That says a lot, him being your favorite current film-maker. You see a lot of films.

These are my first Bong and my first Granik films. I heart Wes Anderson's stye and still have at least five more I haven't seen of his. Always more to explore!

etdoesgood

  • Elite Member
  • ****
  • Posts: 2217
  • Edelweiss, edelweiss, every morning you greet me
Re: Top 100 Club: etdoesgood
« Reply #17 on: February 16, 2020, 12:35:40 AM »
3 Faces

I understand that Panahi's prohibition against film-making acts as a constraint and seems to have led him to a quasi-documentary style that he can assert is "not a film" even though documentaries are films. But it is a style that falls into a weird place. Obviously narrative films are fiction, they are contrived, but they are authentic in the world where the story happens. Documentaries (generally) are authentic to our world. But in anchoring his films ostensibly in our world but fiction, it highlights the contrivance and feels least real of the three.

That isn't to say I don't appreciate things here...details of rural life (the whole horn honking solution to a windy single-lane road) can be interesting, and the broader view of the often downgraded place of arts in Iranian (and Turkish?) culture at present. Certainly these are rich, historic cultures with artistic legacies, yet the current climate is not great. Panahi's sentence is a sign, the characters here are a sign, and of course No One Knows About Persian Cats was another sign. Even if only as a consumer/critic and not creator of art, this isn't lost on me. But in this particular case the story wasn't quite as alive as I would have hoped.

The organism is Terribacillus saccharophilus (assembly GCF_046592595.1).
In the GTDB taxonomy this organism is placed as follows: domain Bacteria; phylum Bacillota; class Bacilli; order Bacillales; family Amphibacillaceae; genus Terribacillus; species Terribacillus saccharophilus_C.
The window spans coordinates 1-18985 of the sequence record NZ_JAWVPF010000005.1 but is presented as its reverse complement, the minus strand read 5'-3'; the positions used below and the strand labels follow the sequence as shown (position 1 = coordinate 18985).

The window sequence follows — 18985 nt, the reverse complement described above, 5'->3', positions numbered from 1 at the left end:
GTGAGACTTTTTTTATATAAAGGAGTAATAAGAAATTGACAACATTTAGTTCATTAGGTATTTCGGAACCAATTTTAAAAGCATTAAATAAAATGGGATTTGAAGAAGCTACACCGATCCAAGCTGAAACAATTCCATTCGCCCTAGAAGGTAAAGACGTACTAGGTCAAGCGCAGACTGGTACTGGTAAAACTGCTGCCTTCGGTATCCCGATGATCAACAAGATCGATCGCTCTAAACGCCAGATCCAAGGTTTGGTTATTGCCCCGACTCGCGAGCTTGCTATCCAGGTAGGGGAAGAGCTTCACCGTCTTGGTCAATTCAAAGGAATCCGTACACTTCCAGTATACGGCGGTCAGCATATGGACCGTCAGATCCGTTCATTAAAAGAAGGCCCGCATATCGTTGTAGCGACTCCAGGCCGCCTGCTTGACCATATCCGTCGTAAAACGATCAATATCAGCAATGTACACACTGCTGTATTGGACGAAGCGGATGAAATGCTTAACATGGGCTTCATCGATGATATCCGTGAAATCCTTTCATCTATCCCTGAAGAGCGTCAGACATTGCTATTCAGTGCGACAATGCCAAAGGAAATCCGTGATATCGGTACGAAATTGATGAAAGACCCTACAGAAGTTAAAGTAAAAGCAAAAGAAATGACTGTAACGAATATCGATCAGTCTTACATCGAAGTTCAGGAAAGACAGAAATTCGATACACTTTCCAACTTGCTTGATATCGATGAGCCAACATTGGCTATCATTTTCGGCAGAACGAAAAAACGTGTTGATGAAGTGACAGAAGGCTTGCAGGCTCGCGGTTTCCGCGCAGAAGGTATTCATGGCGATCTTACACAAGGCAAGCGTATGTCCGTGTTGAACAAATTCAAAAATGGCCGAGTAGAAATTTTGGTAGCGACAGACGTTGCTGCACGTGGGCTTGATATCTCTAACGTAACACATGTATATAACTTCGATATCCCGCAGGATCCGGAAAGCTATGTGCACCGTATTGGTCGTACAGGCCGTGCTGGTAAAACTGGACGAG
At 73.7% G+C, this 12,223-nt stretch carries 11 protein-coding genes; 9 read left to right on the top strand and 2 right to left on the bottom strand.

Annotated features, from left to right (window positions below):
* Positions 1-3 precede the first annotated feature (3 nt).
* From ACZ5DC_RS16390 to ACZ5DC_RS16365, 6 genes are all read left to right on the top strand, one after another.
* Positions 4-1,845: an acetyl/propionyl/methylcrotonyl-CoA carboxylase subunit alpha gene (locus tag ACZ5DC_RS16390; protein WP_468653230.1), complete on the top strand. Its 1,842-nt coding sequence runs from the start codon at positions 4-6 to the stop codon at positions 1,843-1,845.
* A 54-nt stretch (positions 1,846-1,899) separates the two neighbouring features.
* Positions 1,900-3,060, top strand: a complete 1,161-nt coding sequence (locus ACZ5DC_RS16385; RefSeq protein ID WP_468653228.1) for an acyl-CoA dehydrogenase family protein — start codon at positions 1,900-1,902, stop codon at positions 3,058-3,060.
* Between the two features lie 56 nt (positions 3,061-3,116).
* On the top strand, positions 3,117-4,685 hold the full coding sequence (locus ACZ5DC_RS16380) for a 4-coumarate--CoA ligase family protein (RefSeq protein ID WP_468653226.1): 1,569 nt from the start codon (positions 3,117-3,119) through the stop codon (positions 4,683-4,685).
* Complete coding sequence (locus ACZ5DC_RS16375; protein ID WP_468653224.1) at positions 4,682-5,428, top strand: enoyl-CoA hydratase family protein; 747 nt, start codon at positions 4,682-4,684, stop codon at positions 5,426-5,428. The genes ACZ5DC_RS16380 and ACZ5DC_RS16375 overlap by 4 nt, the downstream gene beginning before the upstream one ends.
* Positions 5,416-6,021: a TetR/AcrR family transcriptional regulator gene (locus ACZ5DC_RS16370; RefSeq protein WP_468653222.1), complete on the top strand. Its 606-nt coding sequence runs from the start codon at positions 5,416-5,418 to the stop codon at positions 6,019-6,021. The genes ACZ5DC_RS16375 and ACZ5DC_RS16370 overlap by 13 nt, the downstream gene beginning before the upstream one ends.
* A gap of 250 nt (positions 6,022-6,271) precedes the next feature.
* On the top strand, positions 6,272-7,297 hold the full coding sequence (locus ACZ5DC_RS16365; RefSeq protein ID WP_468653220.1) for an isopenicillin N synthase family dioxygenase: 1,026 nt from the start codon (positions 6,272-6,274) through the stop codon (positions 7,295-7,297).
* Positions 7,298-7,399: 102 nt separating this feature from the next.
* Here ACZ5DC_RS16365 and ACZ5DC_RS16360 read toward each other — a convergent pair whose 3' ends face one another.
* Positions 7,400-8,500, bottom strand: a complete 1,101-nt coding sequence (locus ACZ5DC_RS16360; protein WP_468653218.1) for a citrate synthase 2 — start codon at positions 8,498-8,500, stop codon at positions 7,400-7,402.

It's a great analysis. It's not where I place my emphasis when watching it, but good points, especially where the film is anchored as far as its positioning against material reality.

I look at the layers of meaning, and how Panahi places the women, himself, and the symbols of patriarchy and theocracy (the two generally enmeshed), and that's where I find my exhilaration. The shot in the hut with the shadows of the three women plus the final shot are also skillful and heartening. Panahi's docudrama style had me from the beginning, but maybe Offside would've been a better starting point for you since its pre-ban, so doesn't have the weight of his rebellion, and thus can focus only on the story at hand, of the women doing all they can to see an Iranian World Cup qualifier in person. Just a thought.

Thanks for your commentary!
A desert person.

Simple Distinctions:
The Best  |  Exceptional  |  Favorable  |  Unfavorable  | Bad

etdoesgood

  • Elite Member
  • ****
  • Posts: 2217
  • Edelweiss, edelweiss, every morning you greet me